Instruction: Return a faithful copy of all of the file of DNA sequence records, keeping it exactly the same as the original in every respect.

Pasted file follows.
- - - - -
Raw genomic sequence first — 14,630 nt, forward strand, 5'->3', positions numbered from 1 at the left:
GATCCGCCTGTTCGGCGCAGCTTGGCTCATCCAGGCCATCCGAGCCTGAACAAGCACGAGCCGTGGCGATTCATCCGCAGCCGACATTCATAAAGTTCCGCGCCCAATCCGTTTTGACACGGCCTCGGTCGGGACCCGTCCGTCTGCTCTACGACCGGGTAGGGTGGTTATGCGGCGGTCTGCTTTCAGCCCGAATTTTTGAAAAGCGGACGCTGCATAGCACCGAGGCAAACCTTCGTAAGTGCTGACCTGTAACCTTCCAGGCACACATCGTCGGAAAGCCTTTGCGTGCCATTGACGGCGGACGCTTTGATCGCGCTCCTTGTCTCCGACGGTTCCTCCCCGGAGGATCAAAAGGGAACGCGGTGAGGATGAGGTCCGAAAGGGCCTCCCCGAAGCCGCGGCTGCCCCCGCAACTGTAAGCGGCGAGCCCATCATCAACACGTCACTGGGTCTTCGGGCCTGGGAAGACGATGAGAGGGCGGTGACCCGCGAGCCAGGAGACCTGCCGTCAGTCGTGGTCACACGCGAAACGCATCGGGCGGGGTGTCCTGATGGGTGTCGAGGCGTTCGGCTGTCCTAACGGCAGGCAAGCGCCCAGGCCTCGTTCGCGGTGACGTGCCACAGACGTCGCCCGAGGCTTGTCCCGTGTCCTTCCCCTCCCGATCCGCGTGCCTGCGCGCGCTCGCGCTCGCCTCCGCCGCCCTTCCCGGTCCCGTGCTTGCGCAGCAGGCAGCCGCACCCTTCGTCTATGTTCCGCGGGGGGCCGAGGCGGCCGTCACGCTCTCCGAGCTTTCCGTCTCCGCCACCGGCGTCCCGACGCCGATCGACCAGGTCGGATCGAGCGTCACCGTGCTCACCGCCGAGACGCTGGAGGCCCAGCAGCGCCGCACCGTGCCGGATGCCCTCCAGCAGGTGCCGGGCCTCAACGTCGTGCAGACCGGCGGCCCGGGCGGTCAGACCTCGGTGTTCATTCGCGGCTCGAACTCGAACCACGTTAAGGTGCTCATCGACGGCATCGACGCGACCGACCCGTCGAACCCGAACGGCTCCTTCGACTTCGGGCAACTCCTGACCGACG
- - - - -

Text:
Raw genomic sequence first — 14,630 nt, forward strand, 5'->3', positions numbered from 1 at the left:
GATCCGCCTGTTCGGCGCAGCTTGGCTCATCCAGGCCATCCGAGCCTGAACAAGCACGAGCCGTGGCGATTCATCCGCAGCCGACATTCATAAAGTTCCGCGCCCAATCCGTTTTGACACGGCCTCGGTCGGGACCCGTCCGTCTGCTCTACGACCGGGTAGGGTGGTTATGCGGCGGTCTGCTTTCAGCCCGAATTTTTGAAAAGCGGACGCTGCATAGCACCGAGGCAAACCTTCGTAAGTGCTGACCTGTAACCTTCCAGGCACACATCGTCGGAAAGCCTTTGCGTGCCATTGACGGCGGACGCTTTGATCGCGCTCCTTGTCTCCGACGGTTCCTCCCCGGAGGATCAAAAGGGAACGCGGTGAGGATGAGGTCCGAAAGGGCCTCCCCGAAGCCGCGGCTGCCCCCGCAACTGTAAGCGGCGAGCCCATCATCAACACGTCACTGGGTCTTCGGGCCTGGGAAGACGATGAGAGGGCGGTGACCCGCGAGCCAGGAGACCTGCCGTCAGTCGTGGTCACACGCGAAACGCATCGGGCGGGGTGTCCTGATGGGTGTCGAGGCGTTCGGCTGTCCTAACGGCAGGCAAGCGCCCAGGCCTCGTTCGCGGTGACGTGCCACAGACGTCGCCCGAGGCTTGTCCCGTGTCCTTCCCCTCCCGATCCGCGTGCCTGCGCGCGCTCGCGCTCGCCTCCGCCGCCCTTCCCGGTCCCGTGCTTGCGCAGCAGGCAGCCGCACCCTTCGTCTATGTTCCGCGGGGGGCCGAGGCGGCCGTCACGCTCTCCGAGCTTTCCGTCTCCGCCACCGGCGTCCCGACGCCGATCGACCAGGTCGGATCGAGCGTCACCGTGCTCACCGCCGAGACGCTGGAGGCCCAGCAGCGCCGCACCGTGCCGGATGCCCTCCAGCAGGTGCCGGGCCTCAACGTCGTGCAGACCGGCGGCCCGGGCGGTCAGACCTCGGTGTTCATTCGCGGCTCGAACTCGAACCACGTTAAGGTGCTCATCGACGGCATCGACGCGACCGACCCGTCGAACCCGAACGGCTCCTTCGACTTCGGGCAACTCCTGACCGACG